I believe agent Scott Boras would rather take a nail gun to his own face before going down that road.
Johnson is a fabulous guy, just a delight to talk to. But he was terrible and expendable. Jordan Binnington earned his NHL look with strong play last season into this season and that promotion gives Ville Husso more work in the AHL. The Blues need to find out what they have internally before Doug Armstrong looks outside the organization one more time.
The Cardinals enjoyed elite starting pitching last season despite suffering myriad injuries. Like I said, they there appears to be far more opportunity for progression this season than danger for regression. And if the team makes two quality bullpen adds -- a must in my opinion -- then that will prevent the team from shifting its high-end rotation depth into relief roles.
Allowing younger players would be one way to build a better talent base. I'm not sure many kids right out of high school are ready to play football against 28- and 30-year-old men, but perhaps the XFL could create its version of the one-and-done.
Trading both Alex Reyes and Poncedeleon for Kluber? That's a bit dicey. Cleveland might leap at that, but the Indians regained Carlos Santana and thus greatly reduced any potential interest in Jose Martinez.
I'm sure the Rays have Mozeliak's contact information.
That's fair. Paul DeJong is OK at shortstop, but obviously not great. Matt Carpenter wasn't aesthetically pleasing at third base, but he wasn't disastrous. Can he hold up for a while season there? We'll see, but he knows that his ability to get another contract here might depend on it.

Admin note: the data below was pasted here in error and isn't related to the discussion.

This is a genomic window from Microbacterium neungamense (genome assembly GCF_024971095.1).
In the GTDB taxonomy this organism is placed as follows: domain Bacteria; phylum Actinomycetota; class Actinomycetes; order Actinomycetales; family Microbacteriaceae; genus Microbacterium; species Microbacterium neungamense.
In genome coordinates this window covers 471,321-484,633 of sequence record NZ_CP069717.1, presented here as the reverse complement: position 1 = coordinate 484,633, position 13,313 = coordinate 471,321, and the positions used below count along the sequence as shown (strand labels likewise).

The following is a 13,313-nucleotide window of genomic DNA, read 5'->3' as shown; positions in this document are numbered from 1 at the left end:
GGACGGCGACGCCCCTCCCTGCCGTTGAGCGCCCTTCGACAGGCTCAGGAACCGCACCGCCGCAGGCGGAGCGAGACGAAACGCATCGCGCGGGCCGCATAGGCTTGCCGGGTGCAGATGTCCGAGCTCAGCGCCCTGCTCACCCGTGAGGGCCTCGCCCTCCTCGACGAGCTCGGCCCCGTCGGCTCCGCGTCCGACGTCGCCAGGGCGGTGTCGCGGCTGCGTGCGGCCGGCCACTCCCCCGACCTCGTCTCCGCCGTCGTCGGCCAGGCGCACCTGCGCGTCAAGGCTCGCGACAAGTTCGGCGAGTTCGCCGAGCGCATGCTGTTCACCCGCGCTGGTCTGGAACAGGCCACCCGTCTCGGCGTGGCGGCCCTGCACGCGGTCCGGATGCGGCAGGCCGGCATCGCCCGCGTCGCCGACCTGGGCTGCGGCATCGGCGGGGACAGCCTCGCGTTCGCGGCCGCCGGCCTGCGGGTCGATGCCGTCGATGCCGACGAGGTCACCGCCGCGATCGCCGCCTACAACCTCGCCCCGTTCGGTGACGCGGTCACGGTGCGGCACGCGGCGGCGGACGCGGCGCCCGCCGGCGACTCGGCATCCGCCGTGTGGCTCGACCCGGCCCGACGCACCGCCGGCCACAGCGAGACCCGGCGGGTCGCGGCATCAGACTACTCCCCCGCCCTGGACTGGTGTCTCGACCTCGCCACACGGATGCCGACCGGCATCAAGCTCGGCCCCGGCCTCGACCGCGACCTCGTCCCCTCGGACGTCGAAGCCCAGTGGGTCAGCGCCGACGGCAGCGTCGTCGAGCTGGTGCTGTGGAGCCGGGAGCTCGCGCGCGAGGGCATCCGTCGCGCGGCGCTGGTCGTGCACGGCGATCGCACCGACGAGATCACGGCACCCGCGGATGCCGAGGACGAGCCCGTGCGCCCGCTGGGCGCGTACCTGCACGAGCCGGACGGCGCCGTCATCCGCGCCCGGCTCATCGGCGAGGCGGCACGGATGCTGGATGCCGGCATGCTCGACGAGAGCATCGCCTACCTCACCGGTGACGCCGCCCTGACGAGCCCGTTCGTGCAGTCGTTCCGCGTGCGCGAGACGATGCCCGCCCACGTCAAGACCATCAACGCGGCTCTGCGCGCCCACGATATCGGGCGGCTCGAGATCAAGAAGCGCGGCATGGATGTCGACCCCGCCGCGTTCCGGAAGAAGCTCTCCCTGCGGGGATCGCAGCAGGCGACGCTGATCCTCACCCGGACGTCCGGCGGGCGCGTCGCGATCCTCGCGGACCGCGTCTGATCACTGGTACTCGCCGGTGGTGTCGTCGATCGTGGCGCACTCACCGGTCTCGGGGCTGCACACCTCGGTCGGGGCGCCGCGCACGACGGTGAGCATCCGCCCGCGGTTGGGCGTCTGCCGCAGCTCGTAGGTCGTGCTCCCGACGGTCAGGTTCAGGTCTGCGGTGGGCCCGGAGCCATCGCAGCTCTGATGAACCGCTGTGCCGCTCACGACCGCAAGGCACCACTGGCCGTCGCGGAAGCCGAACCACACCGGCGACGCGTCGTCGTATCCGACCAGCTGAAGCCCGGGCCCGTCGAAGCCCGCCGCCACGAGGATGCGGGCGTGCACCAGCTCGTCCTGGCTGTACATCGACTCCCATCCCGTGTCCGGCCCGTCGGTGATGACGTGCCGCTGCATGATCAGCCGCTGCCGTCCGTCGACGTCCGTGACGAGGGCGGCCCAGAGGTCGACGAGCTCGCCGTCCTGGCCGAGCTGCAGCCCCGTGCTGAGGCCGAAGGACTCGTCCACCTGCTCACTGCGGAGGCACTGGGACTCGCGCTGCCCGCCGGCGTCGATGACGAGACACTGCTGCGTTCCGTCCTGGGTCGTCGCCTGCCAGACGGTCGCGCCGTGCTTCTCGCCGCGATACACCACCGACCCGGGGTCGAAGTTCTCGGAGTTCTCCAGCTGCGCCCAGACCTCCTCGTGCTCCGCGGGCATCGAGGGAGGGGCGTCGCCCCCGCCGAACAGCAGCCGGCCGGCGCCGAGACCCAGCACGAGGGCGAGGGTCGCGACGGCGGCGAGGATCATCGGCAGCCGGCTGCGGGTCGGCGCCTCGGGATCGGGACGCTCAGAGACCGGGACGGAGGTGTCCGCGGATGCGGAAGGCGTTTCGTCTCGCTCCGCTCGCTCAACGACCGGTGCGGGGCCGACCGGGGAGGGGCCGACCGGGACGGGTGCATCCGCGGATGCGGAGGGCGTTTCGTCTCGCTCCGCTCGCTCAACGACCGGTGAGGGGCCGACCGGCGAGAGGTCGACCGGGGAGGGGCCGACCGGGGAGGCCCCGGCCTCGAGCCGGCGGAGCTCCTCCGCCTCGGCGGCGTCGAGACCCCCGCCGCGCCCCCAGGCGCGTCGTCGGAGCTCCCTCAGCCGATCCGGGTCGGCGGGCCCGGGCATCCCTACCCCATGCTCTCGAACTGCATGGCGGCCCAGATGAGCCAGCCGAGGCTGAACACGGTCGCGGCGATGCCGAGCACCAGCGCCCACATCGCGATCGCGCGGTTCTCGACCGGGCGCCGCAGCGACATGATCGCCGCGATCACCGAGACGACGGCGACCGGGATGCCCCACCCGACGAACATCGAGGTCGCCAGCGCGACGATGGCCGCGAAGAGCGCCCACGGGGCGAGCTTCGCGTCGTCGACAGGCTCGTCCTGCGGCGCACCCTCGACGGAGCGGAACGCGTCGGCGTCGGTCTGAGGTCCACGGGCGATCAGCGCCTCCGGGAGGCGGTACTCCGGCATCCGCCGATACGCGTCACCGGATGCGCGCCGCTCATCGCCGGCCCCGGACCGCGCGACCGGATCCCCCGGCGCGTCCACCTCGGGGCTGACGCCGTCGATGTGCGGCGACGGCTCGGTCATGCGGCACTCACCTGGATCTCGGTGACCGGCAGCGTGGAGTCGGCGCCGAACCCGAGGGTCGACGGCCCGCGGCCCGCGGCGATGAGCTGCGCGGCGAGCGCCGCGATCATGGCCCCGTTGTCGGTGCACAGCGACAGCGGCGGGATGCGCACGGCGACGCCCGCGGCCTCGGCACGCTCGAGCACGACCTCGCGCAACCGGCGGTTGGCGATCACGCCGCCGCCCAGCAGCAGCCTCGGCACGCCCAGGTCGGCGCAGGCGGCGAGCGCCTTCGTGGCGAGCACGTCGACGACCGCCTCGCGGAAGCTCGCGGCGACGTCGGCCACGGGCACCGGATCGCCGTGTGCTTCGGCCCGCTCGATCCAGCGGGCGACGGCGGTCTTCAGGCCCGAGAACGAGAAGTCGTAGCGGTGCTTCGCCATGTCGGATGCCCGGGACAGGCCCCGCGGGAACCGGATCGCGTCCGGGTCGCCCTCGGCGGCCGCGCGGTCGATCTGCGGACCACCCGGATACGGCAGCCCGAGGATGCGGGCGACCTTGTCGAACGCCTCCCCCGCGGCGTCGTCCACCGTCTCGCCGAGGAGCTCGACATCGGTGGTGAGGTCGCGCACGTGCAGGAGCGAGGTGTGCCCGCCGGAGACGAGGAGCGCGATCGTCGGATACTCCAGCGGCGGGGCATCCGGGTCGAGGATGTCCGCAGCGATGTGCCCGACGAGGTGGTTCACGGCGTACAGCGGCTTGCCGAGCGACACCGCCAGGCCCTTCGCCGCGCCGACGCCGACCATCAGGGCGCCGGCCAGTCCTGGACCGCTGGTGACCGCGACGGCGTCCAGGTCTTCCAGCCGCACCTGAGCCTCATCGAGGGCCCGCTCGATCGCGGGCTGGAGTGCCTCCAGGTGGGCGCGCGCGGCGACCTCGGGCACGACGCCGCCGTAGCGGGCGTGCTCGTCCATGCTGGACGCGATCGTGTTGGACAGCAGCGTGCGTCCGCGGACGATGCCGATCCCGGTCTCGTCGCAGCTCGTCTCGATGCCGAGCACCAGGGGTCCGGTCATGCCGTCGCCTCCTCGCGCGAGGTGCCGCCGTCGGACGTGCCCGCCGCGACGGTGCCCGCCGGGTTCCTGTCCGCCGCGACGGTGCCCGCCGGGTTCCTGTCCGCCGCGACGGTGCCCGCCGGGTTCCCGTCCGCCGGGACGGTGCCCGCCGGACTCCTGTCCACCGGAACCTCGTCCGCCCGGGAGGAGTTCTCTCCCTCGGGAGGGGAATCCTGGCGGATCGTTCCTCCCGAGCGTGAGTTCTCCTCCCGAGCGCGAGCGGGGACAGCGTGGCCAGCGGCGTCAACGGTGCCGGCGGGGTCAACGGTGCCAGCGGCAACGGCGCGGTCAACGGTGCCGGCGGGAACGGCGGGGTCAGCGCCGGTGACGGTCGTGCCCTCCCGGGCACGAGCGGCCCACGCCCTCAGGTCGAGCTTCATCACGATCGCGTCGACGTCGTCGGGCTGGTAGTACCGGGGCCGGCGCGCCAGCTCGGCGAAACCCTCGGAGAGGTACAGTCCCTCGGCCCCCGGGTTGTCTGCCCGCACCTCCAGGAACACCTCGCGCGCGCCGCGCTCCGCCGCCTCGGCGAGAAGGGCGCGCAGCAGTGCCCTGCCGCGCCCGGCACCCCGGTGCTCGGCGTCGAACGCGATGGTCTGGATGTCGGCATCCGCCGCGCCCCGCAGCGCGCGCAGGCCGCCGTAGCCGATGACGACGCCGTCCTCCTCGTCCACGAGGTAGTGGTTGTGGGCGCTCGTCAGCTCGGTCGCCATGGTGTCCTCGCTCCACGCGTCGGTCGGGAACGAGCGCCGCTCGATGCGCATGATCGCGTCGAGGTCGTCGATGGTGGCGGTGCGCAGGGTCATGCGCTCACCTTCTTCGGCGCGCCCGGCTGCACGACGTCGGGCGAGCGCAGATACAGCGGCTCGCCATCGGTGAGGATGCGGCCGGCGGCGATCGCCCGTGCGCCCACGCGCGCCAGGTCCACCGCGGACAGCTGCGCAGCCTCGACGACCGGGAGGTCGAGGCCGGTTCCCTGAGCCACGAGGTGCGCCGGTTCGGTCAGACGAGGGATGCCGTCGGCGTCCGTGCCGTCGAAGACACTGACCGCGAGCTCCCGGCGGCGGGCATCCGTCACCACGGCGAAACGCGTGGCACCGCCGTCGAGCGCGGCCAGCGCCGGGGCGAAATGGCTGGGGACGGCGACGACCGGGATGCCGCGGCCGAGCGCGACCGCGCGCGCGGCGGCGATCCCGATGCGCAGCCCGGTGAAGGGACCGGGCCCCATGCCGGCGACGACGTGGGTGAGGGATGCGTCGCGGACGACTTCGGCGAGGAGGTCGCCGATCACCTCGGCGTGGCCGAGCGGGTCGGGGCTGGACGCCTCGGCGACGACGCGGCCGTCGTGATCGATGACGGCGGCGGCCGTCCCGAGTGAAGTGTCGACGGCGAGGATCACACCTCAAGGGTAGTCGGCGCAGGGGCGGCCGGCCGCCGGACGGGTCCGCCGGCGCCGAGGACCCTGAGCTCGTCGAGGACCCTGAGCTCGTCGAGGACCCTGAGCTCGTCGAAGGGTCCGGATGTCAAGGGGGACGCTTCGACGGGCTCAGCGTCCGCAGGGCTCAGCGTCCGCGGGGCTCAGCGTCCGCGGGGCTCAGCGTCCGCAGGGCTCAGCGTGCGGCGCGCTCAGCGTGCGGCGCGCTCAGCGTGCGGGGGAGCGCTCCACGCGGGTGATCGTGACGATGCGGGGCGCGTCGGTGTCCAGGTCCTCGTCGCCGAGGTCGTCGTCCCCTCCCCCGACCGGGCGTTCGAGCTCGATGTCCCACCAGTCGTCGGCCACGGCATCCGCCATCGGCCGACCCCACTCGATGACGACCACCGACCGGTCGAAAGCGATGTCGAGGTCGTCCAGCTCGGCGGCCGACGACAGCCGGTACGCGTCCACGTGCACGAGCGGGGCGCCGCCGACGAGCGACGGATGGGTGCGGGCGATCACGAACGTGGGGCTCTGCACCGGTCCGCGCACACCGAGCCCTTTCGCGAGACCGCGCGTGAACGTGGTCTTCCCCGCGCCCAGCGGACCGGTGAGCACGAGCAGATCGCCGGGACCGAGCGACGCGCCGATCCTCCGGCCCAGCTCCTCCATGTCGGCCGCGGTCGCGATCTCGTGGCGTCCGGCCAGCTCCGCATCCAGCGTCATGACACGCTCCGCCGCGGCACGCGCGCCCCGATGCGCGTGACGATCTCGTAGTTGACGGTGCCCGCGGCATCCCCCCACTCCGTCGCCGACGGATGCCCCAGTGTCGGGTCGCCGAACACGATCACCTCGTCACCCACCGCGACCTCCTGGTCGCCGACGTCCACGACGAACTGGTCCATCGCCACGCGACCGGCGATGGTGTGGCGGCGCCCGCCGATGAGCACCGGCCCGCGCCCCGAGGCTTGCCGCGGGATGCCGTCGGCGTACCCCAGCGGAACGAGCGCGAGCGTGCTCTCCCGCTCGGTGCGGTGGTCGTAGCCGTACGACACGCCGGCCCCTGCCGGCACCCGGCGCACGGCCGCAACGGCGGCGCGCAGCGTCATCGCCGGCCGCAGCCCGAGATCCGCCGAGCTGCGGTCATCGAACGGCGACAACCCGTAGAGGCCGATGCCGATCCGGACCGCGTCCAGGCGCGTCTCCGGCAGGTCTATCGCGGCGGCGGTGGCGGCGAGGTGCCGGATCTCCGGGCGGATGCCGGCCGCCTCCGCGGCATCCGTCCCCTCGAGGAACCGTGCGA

I'm not sure about his options. And I'm not sure that he will make it to Opening Day on the 40-man roster. He is there for depth right now, but very much on the bubble. He didn't nothing last season to merit firm investment.
Nah, it appears the process could drag on for a while. It doesn't help that the league really wants to be in Austin while the folks in Columbus are fighting to keep that team there. St. Louis is getting nothing but positive feedback with the Taylor family now involved.
That sport has a long way to go to get to that level. Some day, as in decades from now? Perhaps. The next decade will be interesting for Our National Pastime as it tries to make itself more appealing to the younger demographic.
MLB still has a massive fan base and it has been well ahead of the curve on creating new revenue streams. Franchise values have soared. If you put a NBA team in St. Louis, would it turn a nine-digit annual profit and stir a massive real estate development? That is unlikely to say the least.
Paul DeJong does not have any real competition on the horizon. The Cardinals have some interesting utility-type infielders, but no pure, blue-chip shortstops. But given DeJong's age and offensive production at that position, finding a new shortstop is not a big priority.
You know the top-end guys in the free-agent market. you know about the team's interest in the San Francisco scenario. Get beyond the top few free agents and the top few trade targets and you're talking about mere guys, not potential shutdown relievers. The Cardinals already have a bunch of guys and they have done some dumpster diving to add more guys. As the front office has indicated, the pool of useful relievers is not that deep.